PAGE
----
How Much Light Do Succulents Need?

Overhead shot of a variety of different colorful potted succulents on a black table.

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What kind of plant do you think of when you hear the word "succulent"? Chances are you are picturing a variety of flower-shaped, desert-dwelling plants such as an echeveria or sempervivum. However, the term "succulent" actually encompasses over a thousand different kinds of plants from a range of climates all over the world. That’s why when it comes to figuring out how much light your succulent needs, it's not a one-size-fits-all solution.

What Is a Succulent?

Succulents are plants that store water in their leaves and/or stems in order to survive in arid climates or dry soil. Succulents can be found all over the world—from tropical rainforests, to scorching deserts and snowy mountains. Common types of succulents include cacti, echeveria, aloe, haworthia, hoya, sempervivum, sedum, zz plants, snake plants, jade plants, and more.

Small potted succulents by a sunny window.

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Succulent Light Requirements

The amount of light that succulents need ranges drastically depending on species. Some succulents, like zz plants and snake plants can thrive in low light conditions, while others such as cacti and some desert plants require several hours of bright, direct sunlight every day. Identifying the type of succulent that you have is important for determining the amount of light it requires.

Direct Light

Direct light means that the sun’s rays are landing directly on your plant through the window. Succulents that require direct light should be situated in front of a south or west-facing window, ideally getting about six to seven hours of sunlight every day (although this can vary depending on your variety). Succulents that require direct sunlight include desert cacti, echeveria, sempervivum, jade, aloe, aeonium, senecio, agave, sedum, hoya, and more.

It is important to note that direct sunlight indoors is not as strong as direct sunlight outdoors, since it is still being filtered through a window. This only really matters if you plan to move your indoor succulents outdoors for any period of time since the drastic change in sun exposure can burn the leaves of your plant. Make sure to move the plants into outdoor direct sunlight gradually—starting with mostly indirect light outdoors for a couple of weeks.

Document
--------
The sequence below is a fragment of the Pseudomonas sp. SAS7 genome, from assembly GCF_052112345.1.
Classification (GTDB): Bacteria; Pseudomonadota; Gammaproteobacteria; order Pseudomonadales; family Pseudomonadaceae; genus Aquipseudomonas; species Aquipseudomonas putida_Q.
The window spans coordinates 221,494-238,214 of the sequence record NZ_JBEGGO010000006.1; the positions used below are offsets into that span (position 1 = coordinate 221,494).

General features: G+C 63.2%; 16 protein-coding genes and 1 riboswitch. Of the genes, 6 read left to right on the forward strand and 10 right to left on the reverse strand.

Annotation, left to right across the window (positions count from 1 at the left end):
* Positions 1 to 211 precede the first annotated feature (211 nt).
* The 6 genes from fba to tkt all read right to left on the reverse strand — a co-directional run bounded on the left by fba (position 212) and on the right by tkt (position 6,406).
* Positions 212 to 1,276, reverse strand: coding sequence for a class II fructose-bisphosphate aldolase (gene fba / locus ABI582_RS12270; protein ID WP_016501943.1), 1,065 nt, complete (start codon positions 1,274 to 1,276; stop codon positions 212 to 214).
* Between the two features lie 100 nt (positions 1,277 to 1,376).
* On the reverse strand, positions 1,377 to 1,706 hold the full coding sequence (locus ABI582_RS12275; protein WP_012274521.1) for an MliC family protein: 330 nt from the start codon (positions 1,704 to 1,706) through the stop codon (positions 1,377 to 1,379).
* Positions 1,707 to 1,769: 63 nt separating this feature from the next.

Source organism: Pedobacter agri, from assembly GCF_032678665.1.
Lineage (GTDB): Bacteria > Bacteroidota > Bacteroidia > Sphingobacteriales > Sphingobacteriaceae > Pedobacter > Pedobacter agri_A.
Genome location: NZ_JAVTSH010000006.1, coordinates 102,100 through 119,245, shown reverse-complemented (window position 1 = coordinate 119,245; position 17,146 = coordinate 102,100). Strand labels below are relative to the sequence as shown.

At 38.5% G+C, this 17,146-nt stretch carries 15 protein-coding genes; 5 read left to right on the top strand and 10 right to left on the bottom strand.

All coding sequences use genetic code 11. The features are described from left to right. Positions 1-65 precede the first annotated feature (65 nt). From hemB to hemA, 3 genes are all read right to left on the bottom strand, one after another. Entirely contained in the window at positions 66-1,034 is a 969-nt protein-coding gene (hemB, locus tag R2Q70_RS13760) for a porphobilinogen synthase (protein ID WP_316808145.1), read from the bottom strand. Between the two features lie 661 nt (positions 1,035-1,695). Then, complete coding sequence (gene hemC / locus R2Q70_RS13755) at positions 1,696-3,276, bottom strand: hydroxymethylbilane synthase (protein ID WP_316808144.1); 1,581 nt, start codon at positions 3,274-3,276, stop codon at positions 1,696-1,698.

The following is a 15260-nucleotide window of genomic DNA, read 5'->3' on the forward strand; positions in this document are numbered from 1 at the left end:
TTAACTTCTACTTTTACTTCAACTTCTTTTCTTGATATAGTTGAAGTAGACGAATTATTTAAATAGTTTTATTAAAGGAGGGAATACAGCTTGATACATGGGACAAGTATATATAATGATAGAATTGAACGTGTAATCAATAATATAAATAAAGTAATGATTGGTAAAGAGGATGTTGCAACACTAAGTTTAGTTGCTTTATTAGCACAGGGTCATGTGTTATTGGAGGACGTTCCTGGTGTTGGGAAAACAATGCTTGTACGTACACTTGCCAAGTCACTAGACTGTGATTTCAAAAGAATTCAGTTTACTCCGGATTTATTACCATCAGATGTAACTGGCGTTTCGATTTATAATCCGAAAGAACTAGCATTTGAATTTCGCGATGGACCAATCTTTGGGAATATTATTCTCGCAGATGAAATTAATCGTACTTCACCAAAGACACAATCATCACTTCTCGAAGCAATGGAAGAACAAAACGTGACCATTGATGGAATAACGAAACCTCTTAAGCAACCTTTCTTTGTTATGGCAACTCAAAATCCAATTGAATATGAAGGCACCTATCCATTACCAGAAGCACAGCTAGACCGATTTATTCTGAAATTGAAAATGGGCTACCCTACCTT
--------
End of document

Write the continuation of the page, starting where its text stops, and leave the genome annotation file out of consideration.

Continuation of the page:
Indirect Light

Indirect light means that the sun's rays are filtered in some way before reaching the plant's leaves. The area is still bright, but the light is not direct. There are many different types of succulents that thrive in indirect light including haworthia, holiday cacti, snake plants, zz plants, string of hearts, rhipsalis, gasteria, kalanchoe, peperomia, and more.

Low Light

Many different kinds of succulents can tolerate low light. "Tolerate" is an important distinction here. Most plants do best in bright, indirect light when grown indoors but there are some that can survive or tolerate lower light conditions as well. You may notice that succulents receiving low light have slower growth, or a leggier appearance then when they are grown in indirect light.  Low light normally means that plants are set at least a few feet back from a window and do not receive any bright filtered light or direct sun rays on their leaves. Succulents that can tolerate low light conditions include snake plants, zz plants, kalanchoe, mistletoe cactus, string of hearts, holiday cactus, fishbone cactus, and more. 

Signs of Light Stress

When succulents do not receive the right amount of light, they will display signs of light stress. Light stress can result from exposure to either too much or too little light. 

Succulents receiving too much light may show signs of discoloration on their leaves or begin developing brown crispy edges or spots. Low-light succulents and succulents that require indirect light versus direct light are more likely to experience light stress from too much light. Particularly if they are suddenly exposed to a drastic change in their lighting conditions—like being moved from a low-light spot to a direct-light spot. 

Succulents that do not receive enough light can also show signs of stress. This is common in succulents that require lots of bright, direct light each day—such as desert succulents and cacti. Keep an eye out for leggy growth, dropping leaves, and stunted growth. 

Using Grow Lights for Succulents

When it comes to growing succulents indoors, keeping low-light succulents happy is usually much easier than keeping high-light succulents happy. Using grow lights for succulents that need lots of direct light is a great way to keep them healthy indoors if your space is lacking in natural light. Full-spectrum LED grow lights are a popular choice for growing succulents indoors and are available in a range of different price points.